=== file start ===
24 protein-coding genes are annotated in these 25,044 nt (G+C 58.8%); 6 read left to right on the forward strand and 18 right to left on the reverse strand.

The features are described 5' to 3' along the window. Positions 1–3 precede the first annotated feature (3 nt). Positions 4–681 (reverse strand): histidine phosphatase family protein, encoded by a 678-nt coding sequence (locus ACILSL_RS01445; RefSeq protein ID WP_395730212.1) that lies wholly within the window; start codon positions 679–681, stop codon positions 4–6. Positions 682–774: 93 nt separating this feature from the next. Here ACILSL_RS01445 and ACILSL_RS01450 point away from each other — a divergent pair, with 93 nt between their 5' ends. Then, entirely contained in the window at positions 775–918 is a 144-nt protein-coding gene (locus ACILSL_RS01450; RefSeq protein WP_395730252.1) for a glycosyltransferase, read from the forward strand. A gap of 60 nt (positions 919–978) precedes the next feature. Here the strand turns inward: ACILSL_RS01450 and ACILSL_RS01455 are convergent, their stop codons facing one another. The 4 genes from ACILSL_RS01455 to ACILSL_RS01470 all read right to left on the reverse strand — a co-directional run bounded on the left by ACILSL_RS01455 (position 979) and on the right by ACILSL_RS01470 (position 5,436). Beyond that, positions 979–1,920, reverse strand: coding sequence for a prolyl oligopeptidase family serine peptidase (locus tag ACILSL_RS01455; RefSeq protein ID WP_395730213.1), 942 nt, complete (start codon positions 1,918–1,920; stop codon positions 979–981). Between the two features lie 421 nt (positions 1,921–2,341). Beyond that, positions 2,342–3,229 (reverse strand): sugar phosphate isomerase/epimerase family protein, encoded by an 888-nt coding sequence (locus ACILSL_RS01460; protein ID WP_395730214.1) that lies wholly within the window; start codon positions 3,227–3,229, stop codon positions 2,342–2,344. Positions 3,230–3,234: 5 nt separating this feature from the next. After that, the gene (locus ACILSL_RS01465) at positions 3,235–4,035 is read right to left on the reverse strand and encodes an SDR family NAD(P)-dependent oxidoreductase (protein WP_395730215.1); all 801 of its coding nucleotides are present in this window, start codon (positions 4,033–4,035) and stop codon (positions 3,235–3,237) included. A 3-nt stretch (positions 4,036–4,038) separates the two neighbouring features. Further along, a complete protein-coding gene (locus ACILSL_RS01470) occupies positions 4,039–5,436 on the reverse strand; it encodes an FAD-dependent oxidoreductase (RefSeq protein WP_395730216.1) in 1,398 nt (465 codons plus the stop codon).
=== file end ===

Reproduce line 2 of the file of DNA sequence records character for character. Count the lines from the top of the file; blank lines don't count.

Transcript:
The features are described 5' to 3' along the window. Positions 1–3 precede the first annotated feature (3 nt). Positions 4–681 (reverse strand): histidine phosphatase family protein, encoded by a 678-nt coding sequence (locus ACILSL_RS01445; RefSeq protein ID WP_395730212.1) that lies wholly within the window; start codon positions 679–681, stop codon positions 4–6. Positions 682–774: 93 nt separating this feature from the next. Here ACILSL_RS01445 and ACILSL_RS01450 point away from each other — a divergent pair, with 93 nt between their 5' ends. Then, entirely contained in the window at positions 775–918 is a 144-nt protein-coding gene (locus ACILSL_RS01450; RefSeq protein WP_395730252.1) for a glycosyltransferase, read from the forward strand. A gap of 60 nt (positions 919–978) precedes the next feature. Here the strand turns inward: ACILSL_RS01450 and ACILSL_RS01455 are convergent, their stop codons facing one another. The 4 genes from ACILSL_RS01455 to ACILSL_RS01470 all read right to left on the reverse strand — a co-directional run bounded on the left by ACILSL_RS01455 (position 979) and on the right by ACILSL_RS01470 (position 5,436). Beyond that, positions 979–1,920, reverse strand: coding sequence for a prolyl oligopeptidase family serine peptidase (locus tag ACILSL_RS01455; RefSeq protein ID WP_395730213.1), 942 nt, complete (start codon positions 1,918–1,920; stop codon positions 979–981). Between the two features lie 421 nt (positions 1,921–2,341). Beyond that, positions 2,342–3,229 (reverse strand): sugar phosphate isomerase/epimerase family protein, encoded by an 888-nt coding sequence (locus ACILSL_RS01460; protein ID WP_395730214.1) that lies wholly within the window; start codon positions 3,227–3,229, stop codon positions 2,342–2,344. Positions 3,230–3,234: 5 nt separating this feature from the next. After that, the gene (locus ACILSL_RS01465) at positions 3,235–4,035 is read right to left on the reverse strand and encodes an SDR family NAD(P)-dependent oxidoreductase (protein WP_395730215.1); all 801 of its coding nucleotides are present in this window, start codon (positions 4,033–4,035) and stop codon (positions 3,235–3,237) included. A 3-nt stretch (positions 4,036–4,038) separates the two neighbouring features. Further along, a complete protein-coding gene (locus ACILSL_RS01470) occupies positions 4,039–5,436 on the reverse strand; it encodes an FAD-dependent oxidoreductase (RefSeq protein WP_395730216.1) in 1,398 nt (465 codons plus the stop codon).